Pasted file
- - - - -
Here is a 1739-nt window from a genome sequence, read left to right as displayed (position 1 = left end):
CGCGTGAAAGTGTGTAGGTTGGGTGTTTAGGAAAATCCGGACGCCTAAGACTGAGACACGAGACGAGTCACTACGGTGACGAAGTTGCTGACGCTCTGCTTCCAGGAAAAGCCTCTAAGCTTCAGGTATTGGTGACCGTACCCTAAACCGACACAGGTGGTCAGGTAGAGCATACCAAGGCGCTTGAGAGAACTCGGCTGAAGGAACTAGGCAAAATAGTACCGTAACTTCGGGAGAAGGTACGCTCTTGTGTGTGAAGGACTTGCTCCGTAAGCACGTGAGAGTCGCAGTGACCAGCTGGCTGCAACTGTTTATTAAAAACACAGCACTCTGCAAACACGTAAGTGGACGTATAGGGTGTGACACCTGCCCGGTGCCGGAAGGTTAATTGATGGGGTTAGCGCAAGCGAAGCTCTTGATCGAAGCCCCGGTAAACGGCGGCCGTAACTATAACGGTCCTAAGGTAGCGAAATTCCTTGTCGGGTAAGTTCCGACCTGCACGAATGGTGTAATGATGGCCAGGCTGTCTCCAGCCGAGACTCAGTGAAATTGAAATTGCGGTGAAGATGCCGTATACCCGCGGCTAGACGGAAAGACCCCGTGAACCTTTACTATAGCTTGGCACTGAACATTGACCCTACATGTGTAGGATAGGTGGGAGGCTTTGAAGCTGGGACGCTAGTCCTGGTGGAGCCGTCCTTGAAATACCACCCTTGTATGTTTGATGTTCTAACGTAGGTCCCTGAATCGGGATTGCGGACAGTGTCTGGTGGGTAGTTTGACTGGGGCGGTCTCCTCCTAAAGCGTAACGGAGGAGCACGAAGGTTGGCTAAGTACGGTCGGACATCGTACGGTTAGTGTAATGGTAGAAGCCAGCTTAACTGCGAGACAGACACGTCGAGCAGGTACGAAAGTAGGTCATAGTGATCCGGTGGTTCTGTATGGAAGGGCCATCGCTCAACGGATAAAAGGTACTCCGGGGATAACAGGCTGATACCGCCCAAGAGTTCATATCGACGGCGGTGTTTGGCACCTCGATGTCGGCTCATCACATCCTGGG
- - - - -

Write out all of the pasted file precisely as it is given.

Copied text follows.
Here is a 1739-nt window from a genome sequence, read left to right as displayed (position 1 = left end):
CGCGTGAAAGTGTGTAGGTTGGGTGTTTAGGAAAATCCGGACGCCTAAGACTGAGACACGAGACGAGTCACTACGGTGACGAAGTTGCTGACGCTCTGCTTCCAGGAAAAGCCTCTAAGCTTCAGGTATTGGTGACCGTACCCTAAACCGACACAGGTGGTCAGGTAGAGCATACCAAGGCGCTTGAGAGAACTCGGCTGAAGGAACTAGGCAAAATAGTACCGTAACTTCGGGAGAAGGTACGCTCTTGTGTGTGAAGGACTTGCTCCGTAAGCACGTGAGAGTCGCAGTGACCAGCTGGCTGCAACTGTTTATTAAAAACACAGCACTCTGCAAACACGTAAGTGGACGTATAGGGTGTGACACCTGCCCGGTGCCGGAAGGTTAATTGATGGGGTTAGCGCAAGCGAAGCTCTTGATCGAAGCCCCGGTAAACGGCGGCCGTAACTATAACGGTCCTAAGGTAGCGAAATTCCTTGTCGGGTAAGTTCCGACCTGCACGAATGGTGTAATGATGGCCAGGCTGTCTCCAGCCGAGACTCAGTGAAATTGAAATTGCGGTGAAGATGCCGTATACCCGCGGCTAGACGGAAAGACCCCGTGAACCTTTACTATAGCTTGGCACTGAACATTGACCCTACATGTGTAGGATAGGTGGGAGGCTTTGAAGCTGGGACGCTAGTCCTGGTGGAGCCGTCCTTGAAATACCACCCTTGTATGTTTGATGTTCTAACGTAGGTCCCTGAATCGGGATTGCGGACAGTGTCTGGTGGGTAGTTTGACTGGGGCGGTCTCCTCCTAAAGCGTAACGGAGGAGCACGAAGGTTGGCTAAGTACGGTCGGACATCGTACGGTTAGTGTAATGGTAGAAGCCAGCTTAACTGCGAGACAGACACGTCGAGCAGGTACGAAAGTAGGTCATAGTGATCCGGTGGTTCTGTATGGAAGGGCCATCGCTCAACGGATAAAAGGTACTCCGGGGATAACAGGCTGATACCGCCCAAGAGTTCATATCGACGGCGGTGTTTGGCACCTCGATGTCGGCTCATCACATCCTGGG